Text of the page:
I knew for a long time what I wanted to be when I grew up. But once I got to college, I began questioning my plan.
I took courses in the field of my dream career, and I hated them. They bored me. They confused me. And I struggled to do well (according to my high standards) in the most basic of the basics during my freshman year.
But one class excited me. One class set my heart on fire. One class made me want to walk right out and start on the assignment.
I was good at it, almost like I was made for it.
If my major opposed another, this was the one. Mine encouraged memorization. The other meditation. Mine studied facts. The other studied ideas. Mine did calculations and experiments. The other imagined and created.
For some reason, I felt compelled to do this other thing. I didn’t get a word from God. I didn’t see a vision. I just felt it in my spirit (where the Holy Spirit dwells).
I changed my major—only to change it back a few months later.
I didn’t want to give up on what I said I would accomplish. For many years, I’d boasted in it. I didn’t want to disappoint those who cheered me on. How much time and money they’d invested in it! And I wanted to prove I could do it. Would others think I was unqualified or too scared to try?
Turns out, I was too scared to give up. I feared man and their response to my decision more than I feared God and his prompting in my conscience. I should’ve given up, but I didn’t.
Sometimes We Should Give Up
Our culture hears things like this quote from Rachel Hollis in her uber-popular book Girl, Wash Your Face:
Don’t tell me you don’t have it in you to want something more for your life. Don’t tell me you have to give up because it’s difficult. This is life or death too. This is the difference between living a life you always dreamed of or sitting alongside the death of the person you were meant to become.
But when God tells us to give up our dreams, we should give them up.
The person with the most loyal character may be the one who never gives up no matter the cost. But their loyalty may be to something other than God as supreme. A person who is first loyal to God, will find God requiring them to give up at times in order to follow his leading.
Thus, I find this aspect of “never giving up” unbiblical.
The disciples gave up their vocations and status to follow Jesus when he commanded them. The rich young ruler did not. We’re also told to “put away with” (or give up) sins like envy, malice, greed, etc., and to put on love, kindness, and generosity. Is the thing we’re pursuing worth the continual fight against certain sins?
Maybe. Maybe not.
I don’t have a specific answer to what we should pursue or not pursue—what we should continue in or lay aside. It will vary person to person. But I know we should seek first the kingdom of God (Matt. 6:33). We should approve what is excellent (Phil.1:10). And we should lay aside what weighs us down in the race of faith—what takes our eyes off of Jesus (Hebrews 12:1-2).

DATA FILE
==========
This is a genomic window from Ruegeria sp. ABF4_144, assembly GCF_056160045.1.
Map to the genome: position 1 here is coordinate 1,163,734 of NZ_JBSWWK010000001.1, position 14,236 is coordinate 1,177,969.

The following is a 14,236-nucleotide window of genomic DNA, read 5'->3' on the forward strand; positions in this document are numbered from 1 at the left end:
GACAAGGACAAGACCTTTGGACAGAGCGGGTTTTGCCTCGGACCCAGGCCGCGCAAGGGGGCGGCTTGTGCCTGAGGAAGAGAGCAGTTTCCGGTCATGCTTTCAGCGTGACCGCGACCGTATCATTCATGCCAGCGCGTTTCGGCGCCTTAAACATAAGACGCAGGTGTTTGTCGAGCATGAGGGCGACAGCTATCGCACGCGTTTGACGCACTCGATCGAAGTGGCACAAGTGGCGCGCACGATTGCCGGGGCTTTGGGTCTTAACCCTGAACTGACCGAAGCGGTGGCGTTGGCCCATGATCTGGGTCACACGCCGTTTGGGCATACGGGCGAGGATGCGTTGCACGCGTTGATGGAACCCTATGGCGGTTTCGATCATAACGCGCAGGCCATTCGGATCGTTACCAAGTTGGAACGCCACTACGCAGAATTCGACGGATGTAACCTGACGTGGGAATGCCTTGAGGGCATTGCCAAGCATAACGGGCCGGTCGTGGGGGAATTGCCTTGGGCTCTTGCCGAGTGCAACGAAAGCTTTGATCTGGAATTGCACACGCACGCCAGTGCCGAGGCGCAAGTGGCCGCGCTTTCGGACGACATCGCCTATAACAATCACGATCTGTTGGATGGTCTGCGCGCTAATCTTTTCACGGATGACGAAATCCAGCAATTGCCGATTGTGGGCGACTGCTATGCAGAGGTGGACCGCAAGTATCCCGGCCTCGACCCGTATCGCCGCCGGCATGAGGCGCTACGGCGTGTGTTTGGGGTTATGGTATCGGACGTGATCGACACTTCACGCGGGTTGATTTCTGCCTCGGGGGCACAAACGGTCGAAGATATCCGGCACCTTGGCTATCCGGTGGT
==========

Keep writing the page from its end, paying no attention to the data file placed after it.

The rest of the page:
It’s okay for us to give up if we give up in faithful surrender to Christ.
The One Thing We Must Persevere In
While the Bible doesn’t say “never give up” in the way the world means it (in pursuit of self-worth), it does encourage us to “never give up” in our fight for faith. We must persevere, looking to Jesus the founder and perfecter of it (Hebrews 12:2).
James 1:12-14 says those who endure will receive the crown of life. Hebrews 4:11 tells us to strive to enter God’s rest. Later in chapter 12:1, the author tells us to run with endurance the race set before us. Revelation gives hope to “the one who conquers” (3:21). It’s clear we must strive to the end in faith and never give up.
Yet we’re free from the burden of what we achieve on earth—whether we become the person we dreamed of being or not.
Today I often think back to the day I changed my major to what I felt God wanted me to do—only to change it back to what I thought I was supposed to do. I remember how three years later he confirmed my plan was not his. After all the hours of rigorous study to prove I could do it, to show I wouldn’t give up when it got hard, it didn’t work out. It wasn’t God’s plan.
This time I obeyed him by no longer pursuing it when the first door shut. I fought pride in my heart and gave up this dream as I had grown to fear God more than man.
Years later, God prompted me again to do the craft I would’ve gotten experience in and credentials for if I’d majored in it. I made a wrong decision, but God brought me back to it. And that’s grace.
If something is his will, he will accomplish it—even if he has to bring us full circle to do it—even when at first we don’t give up on something we should. When we persevere in faith, we will eventually line up with his will. It may be the death of the person we dreamed of becoming, but we will become who God created us to be.